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Tom Mboya- Kwame Nkrumah row jolts trade union movement

By - KENNETH KWAMA | Published Tue, October 1st 2013 at 00:00, Updated September 30th 2013 at 21:03 GMT +3
Kenyan trade unionist Tom Mboya addressing workers.  [PHOTO: STANDARD]

By KENNETH KWAMA

 Kenya’s independence hero Tom Mboya was articulate, highly intelligent and very persuasive. These attributes thrust him to the forefront of the fight against colonialists.

 But unknown to many, the qualities that made Mboya a darling of Kenyans also endeared him to international leaders, and at some point put him on a collision course with Ghana’s first President, Kwame Nkrumah. 

 Before the Mboya-Nkrumah tiff in 1958, the flamboyant Kenyan trade unionist was the toast of Accra, enjoying the benevolent patronage of the would-be leader of emerging Africa, Ghana’s then Prime Minister Nkrumah.

 In 1959, Time magazine reported that the principal difference between the two men was that Nkrumah was the unchallenged boss of an independent nation of 5,000,000, almost all of them black, while Mboya, in the multi-racial British colony of Kenya, was merely the leading African politician in a government where the whites ran things.

 “When Nkrumah held his All-Africa Peoples Conference, he propelled Labour leader Mboya into the chairmanship, and the stage seemed set for a lasting alliance of Mboya’s rising influence in East Africa with Nkrumah’s power on the West Coast.”

 But this was not to be. Last week, Nkrumah’s obedient press in Ghana was lambasting Mboya for being a ‘stooge of imperialism’ and ‘under the thumb of the Americans’. The reason: Mboya had dared to challenge Nkrumah in the race for leadership of the budding trade union movement in Africa, reported Time.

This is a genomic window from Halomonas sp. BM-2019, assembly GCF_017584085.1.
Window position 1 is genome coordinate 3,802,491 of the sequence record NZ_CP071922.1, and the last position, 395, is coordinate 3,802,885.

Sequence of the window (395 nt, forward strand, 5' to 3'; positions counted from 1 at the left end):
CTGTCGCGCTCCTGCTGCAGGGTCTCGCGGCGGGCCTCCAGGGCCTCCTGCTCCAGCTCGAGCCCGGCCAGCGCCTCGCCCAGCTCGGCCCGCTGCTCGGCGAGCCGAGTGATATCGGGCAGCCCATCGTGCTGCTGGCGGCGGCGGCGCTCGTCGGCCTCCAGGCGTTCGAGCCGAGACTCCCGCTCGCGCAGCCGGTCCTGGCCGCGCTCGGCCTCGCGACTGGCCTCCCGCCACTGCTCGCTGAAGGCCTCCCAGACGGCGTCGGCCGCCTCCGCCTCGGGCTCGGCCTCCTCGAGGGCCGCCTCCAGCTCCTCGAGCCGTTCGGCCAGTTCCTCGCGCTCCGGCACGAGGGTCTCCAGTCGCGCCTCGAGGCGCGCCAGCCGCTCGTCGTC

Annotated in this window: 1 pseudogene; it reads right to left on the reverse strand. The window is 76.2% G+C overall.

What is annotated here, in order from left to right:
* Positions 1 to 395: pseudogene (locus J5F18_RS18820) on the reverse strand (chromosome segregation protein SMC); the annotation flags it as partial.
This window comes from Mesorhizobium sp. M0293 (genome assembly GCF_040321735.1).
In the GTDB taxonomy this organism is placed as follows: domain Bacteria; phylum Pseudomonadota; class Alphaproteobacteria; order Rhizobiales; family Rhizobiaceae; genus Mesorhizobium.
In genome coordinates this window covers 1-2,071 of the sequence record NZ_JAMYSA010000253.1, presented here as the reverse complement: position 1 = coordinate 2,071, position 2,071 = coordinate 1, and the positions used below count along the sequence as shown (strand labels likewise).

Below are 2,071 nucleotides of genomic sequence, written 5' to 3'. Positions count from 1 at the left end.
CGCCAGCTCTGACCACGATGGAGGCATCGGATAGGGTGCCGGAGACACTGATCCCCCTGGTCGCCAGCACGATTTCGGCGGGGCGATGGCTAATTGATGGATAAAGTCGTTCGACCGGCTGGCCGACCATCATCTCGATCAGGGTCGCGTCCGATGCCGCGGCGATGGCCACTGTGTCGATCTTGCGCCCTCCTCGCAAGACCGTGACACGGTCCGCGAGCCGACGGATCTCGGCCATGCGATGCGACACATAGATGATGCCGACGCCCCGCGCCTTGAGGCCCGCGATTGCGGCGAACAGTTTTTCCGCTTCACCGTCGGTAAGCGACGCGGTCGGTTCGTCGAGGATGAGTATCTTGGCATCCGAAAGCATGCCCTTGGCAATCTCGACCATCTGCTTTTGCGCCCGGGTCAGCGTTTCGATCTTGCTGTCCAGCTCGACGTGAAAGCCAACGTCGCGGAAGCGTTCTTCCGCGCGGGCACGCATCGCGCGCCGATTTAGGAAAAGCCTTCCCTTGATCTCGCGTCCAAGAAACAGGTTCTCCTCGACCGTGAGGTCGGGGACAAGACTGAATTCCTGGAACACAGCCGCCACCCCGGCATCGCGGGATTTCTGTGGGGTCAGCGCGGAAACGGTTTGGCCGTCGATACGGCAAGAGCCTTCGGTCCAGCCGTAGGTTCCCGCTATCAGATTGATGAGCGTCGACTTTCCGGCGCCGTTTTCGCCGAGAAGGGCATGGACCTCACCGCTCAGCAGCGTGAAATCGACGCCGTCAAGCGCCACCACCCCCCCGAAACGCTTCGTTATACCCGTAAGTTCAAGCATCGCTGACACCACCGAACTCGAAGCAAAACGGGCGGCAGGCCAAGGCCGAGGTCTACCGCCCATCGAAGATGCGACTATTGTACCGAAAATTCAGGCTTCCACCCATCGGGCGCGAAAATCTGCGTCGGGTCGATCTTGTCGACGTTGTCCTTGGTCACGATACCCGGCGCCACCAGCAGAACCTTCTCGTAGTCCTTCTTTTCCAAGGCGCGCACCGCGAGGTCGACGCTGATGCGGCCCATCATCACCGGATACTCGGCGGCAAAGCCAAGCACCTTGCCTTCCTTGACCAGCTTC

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 Around that period, Nkrumah, and his close ally Sékou Touré of Guinea, were posing as neutralists in the Cold War that pitted the US against the Soviet Union and, by several accounts, were trying to build an ‘independent’ union movement in Africa and cut labour ties with the free world’s International Confederation of Free Trade Unions.

But many, including Mboya, suspected this concealed an inclination to affiliate with a communist-backed rival, the World Federation of Trade Unions. The push to break away from the US did not please Mboya, given that his union headquarters in Nairobi had been built with $35,000 contributed by US unions. Besides, he was a staunch supporter of the US-backed trade union movement and chairman of its East, Central and Southern Africa affiliate.

 In May 1959, Mboya called a conference in Lagos, Nigeria, to spite Nkrumah, to form the first All-Africa ICFTU labour organisation. Ghana took months to reply to Mboya’s invitation, but when it finally did, it sent word that the idea of a conference was all right, but that it should be held in Accra – then capital of the All-Africa Movement.

Mboya declined to change the venue, pointing out that Nigeria, with a population of 35 million, was the largest African country. Ghana decided to call a trade union conference of its own at the same time as Mboya’s, reported Time.

 In Lagos, Mboya’s meeting drew union leaders from 29 countries. Nkrumah’s affair was a flop. Later, Mboya told Time that he had no quarrel with Nkrumah, but the magazine concluded that it was no secret that he strongly disliked the way Nkrumah ran his unions like government departments.


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